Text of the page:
January 7th is a crazy day at the shopping malls. But then usually the mornings of week days are relatively quiet compared to the evenings and the weekends.

Expect discounts of 15-20% at the beginning of the sales, that increase to 50% or more as January progresses. But of course, that also means there’s less models and sizes available… Would you come with us on a Barcelona shopping tour

7

Saint Anthony festivals (mid-January)

And so the Spanish Christmas season will officially be over. Well, technically you aren't supposed to pack up your Nativity scene and Christmas ornaments until Candlemas (February 2nd). But nobody waits that long...

Saint Anthony is a very popular Catholic saint in Barcelona. His day is January 17th, and that day in his honor there’s traditional parades taking place: the Tres Tombs festival. The legend says he loved animals and healed a little pig. So in these parades locals bring in their pets, who are blessed at the end of the procession.

And since there is a Barcelona district called Sant Antoni, the days around January 17th they celebrate their “Festa Major” (neighborhood main festival). It’s a good opportunity to see traditional folklore and join the locals in a non-touristy event. Plus it’s also a great excuse to visit this area famous for its huge market and a cool food scene.

Saint Anthony is also the patron saint of Mallorca, and long story short, Majorcans living in the Barcelona Gracia district started celebrating their traditional Foguerons bonfires here, too. It’s a night of fire, dancing, singing and roasting sausages. It can be fun to join!

8

Light shows

In 2022 there’s two light shows taking place during the Christmas season and all the way until the end of January. One of them is a Christmas garden in the modernist Hospital of Sant Pau: “Sant Pau Lights“. 

The other is a show inspired in nature and sustainability, with large light sculptures and special effects, “Natura Encesa“, taking place in the gardens of the Palau de Pedralbes. Reservations in advance are a must for both of them.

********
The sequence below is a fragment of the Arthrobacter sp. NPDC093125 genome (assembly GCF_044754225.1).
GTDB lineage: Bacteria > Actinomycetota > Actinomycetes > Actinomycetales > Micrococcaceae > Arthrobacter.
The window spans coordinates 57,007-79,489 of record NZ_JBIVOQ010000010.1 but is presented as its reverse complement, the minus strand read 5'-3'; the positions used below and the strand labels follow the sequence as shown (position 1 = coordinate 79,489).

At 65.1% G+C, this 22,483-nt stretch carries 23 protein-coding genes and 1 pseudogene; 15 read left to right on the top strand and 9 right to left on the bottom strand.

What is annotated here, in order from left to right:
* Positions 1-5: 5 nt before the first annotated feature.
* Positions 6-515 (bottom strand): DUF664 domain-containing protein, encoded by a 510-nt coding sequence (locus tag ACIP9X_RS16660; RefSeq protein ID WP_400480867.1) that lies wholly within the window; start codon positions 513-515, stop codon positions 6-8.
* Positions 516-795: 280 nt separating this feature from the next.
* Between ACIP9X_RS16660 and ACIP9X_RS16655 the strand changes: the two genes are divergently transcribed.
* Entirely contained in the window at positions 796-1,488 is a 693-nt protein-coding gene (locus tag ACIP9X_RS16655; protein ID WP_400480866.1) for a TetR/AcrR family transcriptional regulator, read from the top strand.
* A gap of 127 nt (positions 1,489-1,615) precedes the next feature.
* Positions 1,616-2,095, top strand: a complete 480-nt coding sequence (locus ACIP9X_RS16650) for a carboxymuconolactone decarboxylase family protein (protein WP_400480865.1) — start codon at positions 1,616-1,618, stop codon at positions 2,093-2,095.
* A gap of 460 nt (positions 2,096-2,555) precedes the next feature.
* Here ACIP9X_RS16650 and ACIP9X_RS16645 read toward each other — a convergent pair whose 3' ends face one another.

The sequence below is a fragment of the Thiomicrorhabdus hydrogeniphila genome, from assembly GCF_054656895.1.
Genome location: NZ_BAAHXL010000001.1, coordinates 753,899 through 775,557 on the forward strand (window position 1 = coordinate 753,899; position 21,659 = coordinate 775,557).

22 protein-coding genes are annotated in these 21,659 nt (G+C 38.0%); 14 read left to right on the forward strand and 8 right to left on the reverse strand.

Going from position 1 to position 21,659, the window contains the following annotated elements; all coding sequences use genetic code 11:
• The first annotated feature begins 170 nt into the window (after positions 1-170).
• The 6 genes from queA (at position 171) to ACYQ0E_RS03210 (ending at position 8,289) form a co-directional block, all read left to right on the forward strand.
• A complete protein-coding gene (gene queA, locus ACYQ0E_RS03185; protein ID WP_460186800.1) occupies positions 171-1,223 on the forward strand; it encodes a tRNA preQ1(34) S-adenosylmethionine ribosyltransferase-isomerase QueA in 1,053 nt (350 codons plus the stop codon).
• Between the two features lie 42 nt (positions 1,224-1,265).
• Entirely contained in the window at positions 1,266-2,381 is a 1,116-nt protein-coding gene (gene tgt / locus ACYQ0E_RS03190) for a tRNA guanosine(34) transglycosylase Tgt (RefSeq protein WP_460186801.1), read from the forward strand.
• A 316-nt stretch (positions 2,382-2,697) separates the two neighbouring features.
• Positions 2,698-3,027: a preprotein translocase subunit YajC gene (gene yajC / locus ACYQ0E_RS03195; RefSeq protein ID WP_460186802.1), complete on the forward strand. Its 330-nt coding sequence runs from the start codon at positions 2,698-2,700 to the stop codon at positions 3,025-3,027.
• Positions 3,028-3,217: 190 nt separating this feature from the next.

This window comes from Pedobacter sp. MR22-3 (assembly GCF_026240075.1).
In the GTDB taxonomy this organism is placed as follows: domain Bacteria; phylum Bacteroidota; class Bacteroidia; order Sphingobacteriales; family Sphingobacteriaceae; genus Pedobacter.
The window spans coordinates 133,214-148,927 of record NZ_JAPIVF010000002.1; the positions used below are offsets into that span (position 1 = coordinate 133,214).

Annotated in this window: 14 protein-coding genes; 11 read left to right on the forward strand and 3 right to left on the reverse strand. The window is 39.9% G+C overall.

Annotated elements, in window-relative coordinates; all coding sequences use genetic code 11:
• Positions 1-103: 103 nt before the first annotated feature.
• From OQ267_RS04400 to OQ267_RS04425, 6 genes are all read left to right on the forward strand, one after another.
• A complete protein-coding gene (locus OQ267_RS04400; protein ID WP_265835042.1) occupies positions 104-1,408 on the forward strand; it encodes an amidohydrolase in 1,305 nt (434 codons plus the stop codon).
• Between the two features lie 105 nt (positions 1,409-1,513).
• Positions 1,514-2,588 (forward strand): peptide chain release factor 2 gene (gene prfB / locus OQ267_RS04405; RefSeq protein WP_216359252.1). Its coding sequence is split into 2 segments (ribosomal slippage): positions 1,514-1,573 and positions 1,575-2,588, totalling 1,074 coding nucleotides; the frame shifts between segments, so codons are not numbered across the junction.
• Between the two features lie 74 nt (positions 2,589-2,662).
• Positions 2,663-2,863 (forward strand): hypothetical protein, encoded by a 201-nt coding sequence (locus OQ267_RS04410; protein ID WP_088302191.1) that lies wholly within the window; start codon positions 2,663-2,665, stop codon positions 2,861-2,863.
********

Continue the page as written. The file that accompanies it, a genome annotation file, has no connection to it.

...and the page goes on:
9

Ice Scating

The only place where you can go skating on ice all year around in Barcelona is the ice ring of the FC Barcelona. But during Christmas and until the feast of the 3 Kings there's seasonal skating rinks installed around the city.

In 2021-2022 there’s three of them:

  • Illa Diagonal shopping mall (until January 9th).
  • La Maquinista shopping mall (until January 5th).
  • Can Xirigoy (until January 5th).

10

FC Barcelona games in January

January is the last opportunity Spanish soccer teams have to reorganize their teams and hire new players for the rest of the season. The transfers are all over the media, as the new recruits are presented to the fans.

If you are a soccer fan, you might want to check if there’s any match going on during your stay and maybe get to see in person the new players in action. Otherwise, you always have the option of visiting the FC Barcelona Stadium outside of a match day.

And don’t forget there’s a second (less famous) soccer team in Barcelona – the RCD Español, who might be playing at home if the FC Barcelona is away. Or you can try and catch a game from one of the many sport bars in the city.

11

Palo Market Festival

The only place where you can go skating on ice all year around in Barcelona is the ice ring of the FC Barcelona. But during Christmas and until the feast of the 3 Kings there's seasonal skating rinks installed around the city.